Birth Defects from Plastics

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Massachusetts birth defect lawyers holding plastics manufacturers accountable

Plastics is one of the largest manufacturing industries in the U.S., accounting for more than $400 billion in goods, employing 1 million American workers, and with around 18,500 manufacturing facilities covering every state [1]. Plastics manufacturing employment has grown in the U.S. from 1980 to 2015, in contrast to manufacturing as a whole.

The plastics manufacturing process is known to involve many kinds of toxic chemicals and solvents that cause cancer and birth defects (teratogens). These include but are not limited to aliphatic hydrocarbons, polycyclic aromatic hydrocarbons (PAHs), chlorinated solvents, dioxins, metals, oxygenated solvents, phthalates, and volatile organic compounds (VOCs). Specific chemicals include bisphenol-A (BPA), di-(2-ethylhexyl)phthalate (DEHP), dichlorethane, butane, toluene, butoxyethanol, propene, 2-propenoic acid, ethanol, acetone, phthalates, benzene, Methyl ethyl ketone, propanoic acid, and vinyl chloride [2].

Research shows that exposure to many of these chemicals and solvents can lead to serious long-term birth defects. Exposure is at its highest and most dangerous for workers involved directly in the manufacturing process, particularly pregnant mothers for whom the permeable placental barrier allows for the passage of harmful chemicals from mother to fetus. One study of 1,535 women employed at plastics companies found that those working in the most highly exposed jobs had children with lower birth weight [3]. Today, according to the U.S. Department of Labor, women make up 28% of employees in the plastics manufacturing industry.

While workplace exposure is typically strongest, environmental exposure to the toxic byproducts of plastics manufacturing also exists in areas of the U.S. with heavy manufacturing. Research has found “severe contamination of communities and waterways in the vicinity of VCM [vinyl chloride] production facilities…. In Louisiana, significantly elevated levels of dioxins have been found in the blood of people living near a VCM facility, several communities have been evacuated due to VCM contamination of groundwater, and extremely high levels of highly persistent, bioaccumulative byproducts attributable to VCM production have been found in local waterways” [4].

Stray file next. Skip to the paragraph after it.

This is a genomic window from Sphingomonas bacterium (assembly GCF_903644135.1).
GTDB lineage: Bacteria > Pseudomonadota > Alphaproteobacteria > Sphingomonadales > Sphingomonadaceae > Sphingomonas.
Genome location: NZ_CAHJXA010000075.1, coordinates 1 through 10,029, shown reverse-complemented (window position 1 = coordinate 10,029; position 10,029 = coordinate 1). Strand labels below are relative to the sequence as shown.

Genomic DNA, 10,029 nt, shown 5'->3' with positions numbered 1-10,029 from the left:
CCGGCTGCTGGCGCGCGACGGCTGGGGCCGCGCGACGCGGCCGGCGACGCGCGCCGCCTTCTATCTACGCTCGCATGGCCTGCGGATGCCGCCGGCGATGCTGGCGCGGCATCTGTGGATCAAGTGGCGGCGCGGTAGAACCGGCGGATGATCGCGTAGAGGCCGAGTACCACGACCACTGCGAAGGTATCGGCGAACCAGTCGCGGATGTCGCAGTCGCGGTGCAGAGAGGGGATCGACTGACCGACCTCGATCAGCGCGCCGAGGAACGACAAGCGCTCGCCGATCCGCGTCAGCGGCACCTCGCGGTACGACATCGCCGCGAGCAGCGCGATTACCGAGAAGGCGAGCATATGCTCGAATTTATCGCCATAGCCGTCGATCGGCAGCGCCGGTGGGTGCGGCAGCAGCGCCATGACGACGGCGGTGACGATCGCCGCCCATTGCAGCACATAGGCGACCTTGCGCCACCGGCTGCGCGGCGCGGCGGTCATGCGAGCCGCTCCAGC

In some of these locations, residents are fighting back against plastics manufacturing as a public health and environmental crisis and as an example of environmental racism [5]. But companies won’t back down; more is needed to correct for the harmful effects of exposure to the toxic and teratogenic chemicals involved in the manufacturing of plastics.

This is an expansion of our existing practice of representing workers in manufacturing who are exposed to chemicals capable of causing birth defects. For years we have litigated complex workplace exposure cases, working with leading experts in the fields of public health, industrial hygiene, exposure assessment, and epidemiology. We have recovered significant multi-million dollar settlements on behalf birth defect victims and their families, allowing them to receive compensation and proper care for the rest of their lives.

 

Sources

 

[1] American Electric Power. (n.d.). Plastics Industry Thrives in U.S. and AEP States. Retrieved October 19, 2020 from https://aeped.com/plastics-industry-thrives-in-u-s-and-aep-states/.

 

[2] Halden, R. “Plastics and Health Risks.” Annual Review of Public Health. Vol. 31:179-194 (Volume publication date 21 April 2010). Retrieved October 19, 2020 from https://pubmed.ncbi.nlm.nih.gov/20070188/.

 

[3] Lemasters, G. “Reproductive outcomes of pregnant workers employed at 36 reinforced plastics companies. Lowered birth weight.” Journal of Occupational Medicine. February 1989. Retrieved October 20, 2020 from https://pubmed.ncbi.nlm.nih.gov/2709161/.

 

[4] Thornton, J. “Environmental Impacts of Polyvinyl Chloride (PVC) Building Materials.” 2002. Retrieved October 19, 2020 from https://s3.amazonaws.com/hbnweb.prod/uploads/files/environmental-impacts-of-polyvinyl-chloride-building-materials.pdf.

 

[5] Baurick, T, et al. “Welcome to ‘Cancer Alley,’ Where Toxic Air Is About to Get Worse.” ProPublica. October 30, 2019. Retrieved October 19, 2020 from https://www.propublica.org/article/welcome-to-cancer-alley-where-toxic-air-is-about-to-get-worse.

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